How Tiffany Bass Became Stronger With Support From Durham Tech
A baby cries just off screen as Tiffany Bass thinks about why she went back to school. She doesn’t miss a beat, simultaneously making silly faces at the infant and explaining why furthering her education has been so important to her.
“My mom got diagnosed with cancer when I was in the sixth grade and I basically took care of her. She had divorced my dad not even two years before that and I just watched her be a single mom to three kids. Not complaining. Not asking for help. Not doing anything to show us that she was struggling,” Tiffany explains tearfully.
“But I knew she was struggling. And at that age, I knew I needed to step up and be there to take care of her. The strength that she had; I absorbed that. And in the midst of [her treatment] she went back to school. She got her criminal justice degree.”
Tiffany is now following in her mom’s footsteps and also going back to school. She is already a certified nursing assistant in the Duke healthcare system, floating around to various departments, filling in when people call out sick or a unit is particularly overwhelmed. But she wants to work in the clinical education field and is working towards becoming a registered nurse at Durham Tech.
The journey to Durham Tech hasn’t been easy. Until recently, Tiffany had been commuting sixty miles round trip from Roxboro to cut down on expenses. On top of that, she had just undergone a series of medical procedures, one of which led to continued medical complications that persisted throughout her first semester. And just as she began to recover, Tiffany made the choice to take primary custody of her niece’s son while also facing a pay cut at work.
Then the pandemic hit.
During the interview, Tiffany’s other two children occasionally appear on camera, causing her to smile. She sighs while explaining the unique problems the pandemic has posed for her family.
“I went from being on campus four days a week to being at home with three kids, trying to get work done online. And school my 12-year-old. And also, my 3-year-old is developmentally delayed. I basically had to continue to do [speech] therapy with him on my own. And in the midst of all that, I was working in the hospital.”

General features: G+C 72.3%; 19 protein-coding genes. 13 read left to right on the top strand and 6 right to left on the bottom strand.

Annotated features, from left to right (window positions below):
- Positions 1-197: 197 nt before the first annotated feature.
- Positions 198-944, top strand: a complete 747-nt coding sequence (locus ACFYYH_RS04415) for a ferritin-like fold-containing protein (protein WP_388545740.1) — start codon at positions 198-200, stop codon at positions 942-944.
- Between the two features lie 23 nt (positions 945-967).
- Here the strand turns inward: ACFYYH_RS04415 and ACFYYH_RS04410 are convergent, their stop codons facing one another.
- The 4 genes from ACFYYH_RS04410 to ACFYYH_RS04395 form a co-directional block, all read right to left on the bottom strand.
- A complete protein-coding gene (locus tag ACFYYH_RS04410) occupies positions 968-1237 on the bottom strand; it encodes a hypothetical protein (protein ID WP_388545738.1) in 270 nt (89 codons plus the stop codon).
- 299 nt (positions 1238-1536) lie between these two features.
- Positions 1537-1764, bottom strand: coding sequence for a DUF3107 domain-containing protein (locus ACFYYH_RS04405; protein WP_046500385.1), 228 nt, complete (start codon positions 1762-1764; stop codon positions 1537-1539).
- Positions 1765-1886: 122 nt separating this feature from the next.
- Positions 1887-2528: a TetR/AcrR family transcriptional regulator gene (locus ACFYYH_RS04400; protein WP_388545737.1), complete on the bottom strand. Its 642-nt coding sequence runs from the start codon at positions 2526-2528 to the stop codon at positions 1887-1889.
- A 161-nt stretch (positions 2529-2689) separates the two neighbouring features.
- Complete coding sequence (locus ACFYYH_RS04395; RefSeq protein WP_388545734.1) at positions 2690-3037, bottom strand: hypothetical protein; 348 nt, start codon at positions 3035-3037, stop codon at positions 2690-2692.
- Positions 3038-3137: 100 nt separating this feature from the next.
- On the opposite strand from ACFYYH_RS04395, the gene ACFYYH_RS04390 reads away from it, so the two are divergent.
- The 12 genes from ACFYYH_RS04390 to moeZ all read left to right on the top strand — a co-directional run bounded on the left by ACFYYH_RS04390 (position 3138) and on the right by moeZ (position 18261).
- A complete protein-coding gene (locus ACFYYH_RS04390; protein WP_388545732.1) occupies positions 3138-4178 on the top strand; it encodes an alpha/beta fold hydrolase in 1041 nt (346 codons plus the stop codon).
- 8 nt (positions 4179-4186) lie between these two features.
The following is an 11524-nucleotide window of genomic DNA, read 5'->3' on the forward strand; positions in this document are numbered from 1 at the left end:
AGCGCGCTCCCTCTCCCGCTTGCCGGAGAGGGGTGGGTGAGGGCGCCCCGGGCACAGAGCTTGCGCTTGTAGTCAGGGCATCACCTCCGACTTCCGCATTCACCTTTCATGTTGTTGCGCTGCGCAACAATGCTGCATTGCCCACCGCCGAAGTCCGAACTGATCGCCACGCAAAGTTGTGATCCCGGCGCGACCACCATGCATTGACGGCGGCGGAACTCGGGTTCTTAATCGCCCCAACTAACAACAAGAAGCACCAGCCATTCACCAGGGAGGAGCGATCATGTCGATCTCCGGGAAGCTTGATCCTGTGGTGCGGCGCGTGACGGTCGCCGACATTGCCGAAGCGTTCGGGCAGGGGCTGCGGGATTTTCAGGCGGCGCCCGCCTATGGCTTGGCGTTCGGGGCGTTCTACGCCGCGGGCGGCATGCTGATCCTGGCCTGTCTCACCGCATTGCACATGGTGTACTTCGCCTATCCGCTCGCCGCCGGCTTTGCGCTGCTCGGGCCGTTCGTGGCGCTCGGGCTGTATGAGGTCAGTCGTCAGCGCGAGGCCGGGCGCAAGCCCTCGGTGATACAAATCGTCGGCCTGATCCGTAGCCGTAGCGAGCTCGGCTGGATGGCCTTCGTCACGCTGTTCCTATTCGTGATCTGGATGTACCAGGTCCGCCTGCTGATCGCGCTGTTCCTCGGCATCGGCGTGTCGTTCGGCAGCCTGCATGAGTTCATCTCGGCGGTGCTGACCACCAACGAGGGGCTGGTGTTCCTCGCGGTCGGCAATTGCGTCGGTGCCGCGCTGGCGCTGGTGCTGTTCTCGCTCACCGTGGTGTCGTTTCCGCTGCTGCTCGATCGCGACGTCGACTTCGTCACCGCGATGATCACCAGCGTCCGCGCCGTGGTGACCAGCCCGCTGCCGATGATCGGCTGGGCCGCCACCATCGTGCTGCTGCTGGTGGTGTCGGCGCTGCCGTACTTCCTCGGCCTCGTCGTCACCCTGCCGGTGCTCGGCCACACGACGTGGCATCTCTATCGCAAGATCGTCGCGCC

Once the pandemic hit, Tiffany no longer received in-home therapy visits for her son, forcing her to educate herself on various speech therapy practices. In fact, she’s had to shift, adapt, and learn how to be a teacher to all three of her children since the schools have shut down.
Tiffany spends the early morning with the baby, giving him tummy time and teaching the baby about his toes and fingers. After that, she works on speech, letters, and motor skills with her three-year-old. After speech therapy, it’s her eldest child’s turn to go to school.
The mornings are overwhelming and the weekend doesn’t provide any respite, since that is when she heads off to work.
Fortunately, Tiffany hasn’t been facing the pandemic alone. Durham Tech has been providing various services to students who have been negatively impacted by COVID-19. Through the Durham Technical Community College Foundation, the school provides a year-round food pantry but has seen a large increase in the demand for its services since the pandemic hit. In fact, the school has used a Rapid Response Fund grant from United Way of the Greater Triangle to help meet this demand. Durham Tech has also been providing essential goods to students and has even provided students like Tiffany with a laptop when coursework shifted to online.
“They went above and beyond to help me finish up the semester and get prepared for the summer semester to start.”
Since Tiffany works on the weekend, she found herself unable to make it to the diaper bank that is offered every Friday. Durham Tech began going for her, getting diapers every week and delivering them to her on Wednesdays as part of the food pantry. Even when Tiffany’s dad was diagnosed with cancer and it became difficult for her to make it into Durham at all, the school continued to make sure she had access to services.
“Even when I was in Roxboro on days that I couldn’t get a ride to Durham Tech, or on days when [my dad’s] platelets dropped, they sent me gift cards so I could go get groceries and food items. They were being a better resource to me than my own job.”
Tiffany is excelling in her coursework and is now preparing for the fall semester. Each week, she spends time on Facebook studying biology or chemistry with her classmates, while juggling the duties of motherhood. When asked what gives her the strength to keep going, Tiffany has a simple answer, her mom.
“She just pushed through. She showed me that with compassion…you can be the best that you can be.”